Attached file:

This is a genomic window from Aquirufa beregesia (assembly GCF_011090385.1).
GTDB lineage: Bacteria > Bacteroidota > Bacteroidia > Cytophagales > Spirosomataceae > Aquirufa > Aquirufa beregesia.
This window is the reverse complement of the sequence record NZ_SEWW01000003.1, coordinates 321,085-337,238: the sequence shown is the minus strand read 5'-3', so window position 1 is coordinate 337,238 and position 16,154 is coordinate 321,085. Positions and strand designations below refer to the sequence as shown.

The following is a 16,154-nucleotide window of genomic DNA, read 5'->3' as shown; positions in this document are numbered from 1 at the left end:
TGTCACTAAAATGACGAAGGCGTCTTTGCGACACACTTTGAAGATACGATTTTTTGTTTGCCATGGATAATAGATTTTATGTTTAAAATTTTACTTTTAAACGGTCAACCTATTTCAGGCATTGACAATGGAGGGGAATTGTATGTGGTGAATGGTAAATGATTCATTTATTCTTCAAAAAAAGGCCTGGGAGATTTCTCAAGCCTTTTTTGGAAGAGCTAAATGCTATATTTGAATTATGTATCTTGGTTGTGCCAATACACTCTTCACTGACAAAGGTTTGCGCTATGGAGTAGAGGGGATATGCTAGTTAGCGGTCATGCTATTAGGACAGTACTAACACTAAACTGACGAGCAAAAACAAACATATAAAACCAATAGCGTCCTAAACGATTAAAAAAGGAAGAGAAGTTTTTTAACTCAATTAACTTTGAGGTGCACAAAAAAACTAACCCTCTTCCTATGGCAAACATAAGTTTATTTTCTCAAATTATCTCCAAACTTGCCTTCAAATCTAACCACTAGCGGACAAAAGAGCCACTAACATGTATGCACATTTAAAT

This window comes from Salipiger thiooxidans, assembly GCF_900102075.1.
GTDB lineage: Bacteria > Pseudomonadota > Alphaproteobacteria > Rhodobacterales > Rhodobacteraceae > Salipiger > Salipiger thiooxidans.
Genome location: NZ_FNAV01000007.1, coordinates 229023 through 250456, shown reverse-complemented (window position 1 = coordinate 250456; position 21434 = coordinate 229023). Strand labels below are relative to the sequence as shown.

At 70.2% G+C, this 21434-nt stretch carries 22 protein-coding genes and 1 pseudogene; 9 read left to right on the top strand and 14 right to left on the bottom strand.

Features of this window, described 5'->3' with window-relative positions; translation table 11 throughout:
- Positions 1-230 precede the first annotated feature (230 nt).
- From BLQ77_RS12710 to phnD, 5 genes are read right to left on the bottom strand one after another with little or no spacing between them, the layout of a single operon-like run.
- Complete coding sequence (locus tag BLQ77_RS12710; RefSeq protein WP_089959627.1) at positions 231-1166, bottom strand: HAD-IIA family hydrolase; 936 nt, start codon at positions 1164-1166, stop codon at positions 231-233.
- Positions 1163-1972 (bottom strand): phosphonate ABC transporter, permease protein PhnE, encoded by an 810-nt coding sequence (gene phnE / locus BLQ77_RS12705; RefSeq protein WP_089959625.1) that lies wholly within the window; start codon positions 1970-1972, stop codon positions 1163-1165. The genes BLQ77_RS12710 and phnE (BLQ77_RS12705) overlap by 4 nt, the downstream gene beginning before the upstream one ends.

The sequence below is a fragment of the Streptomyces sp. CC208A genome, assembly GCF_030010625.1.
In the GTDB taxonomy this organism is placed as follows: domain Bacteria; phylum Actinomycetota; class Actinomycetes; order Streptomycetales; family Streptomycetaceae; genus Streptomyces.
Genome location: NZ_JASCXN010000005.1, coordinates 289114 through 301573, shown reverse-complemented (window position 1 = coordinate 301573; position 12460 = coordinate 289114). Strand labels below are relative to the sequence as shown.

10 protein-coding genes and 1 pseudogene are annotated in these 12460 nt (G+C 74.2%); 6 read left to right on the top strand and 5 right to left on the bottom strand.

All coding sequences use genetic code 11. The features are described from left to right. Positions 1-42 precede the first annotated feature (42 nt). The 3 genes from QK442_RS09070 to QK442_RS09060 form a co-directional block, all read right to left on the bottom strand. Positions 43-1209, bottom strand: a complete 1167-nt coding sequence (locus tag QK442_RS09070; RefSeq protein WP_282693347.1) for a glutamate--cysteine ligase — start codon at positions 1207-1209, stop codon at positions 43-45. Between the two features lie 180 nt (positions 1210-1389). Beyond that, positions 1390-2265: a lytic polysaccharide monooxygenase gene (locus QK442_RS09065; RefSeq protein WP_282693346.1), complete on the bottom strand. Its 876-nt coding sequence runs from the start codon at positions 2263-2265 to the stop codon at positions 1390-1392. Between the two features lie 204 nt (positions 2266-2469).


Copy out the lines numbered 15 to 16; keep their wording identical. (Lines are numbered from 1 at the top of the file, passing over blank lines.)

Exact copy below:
The sequence below is a fragment of the Streptomyces sp. CC208A genome, assembly GCF_030010625.1.
In the GTDB taxonomy this organism is placed as follows: domain Bacteria; phylum Actinomycetota; class Actinomycetes; order Streptomycetales; family Streptomycetaceae; genus Streptomyces.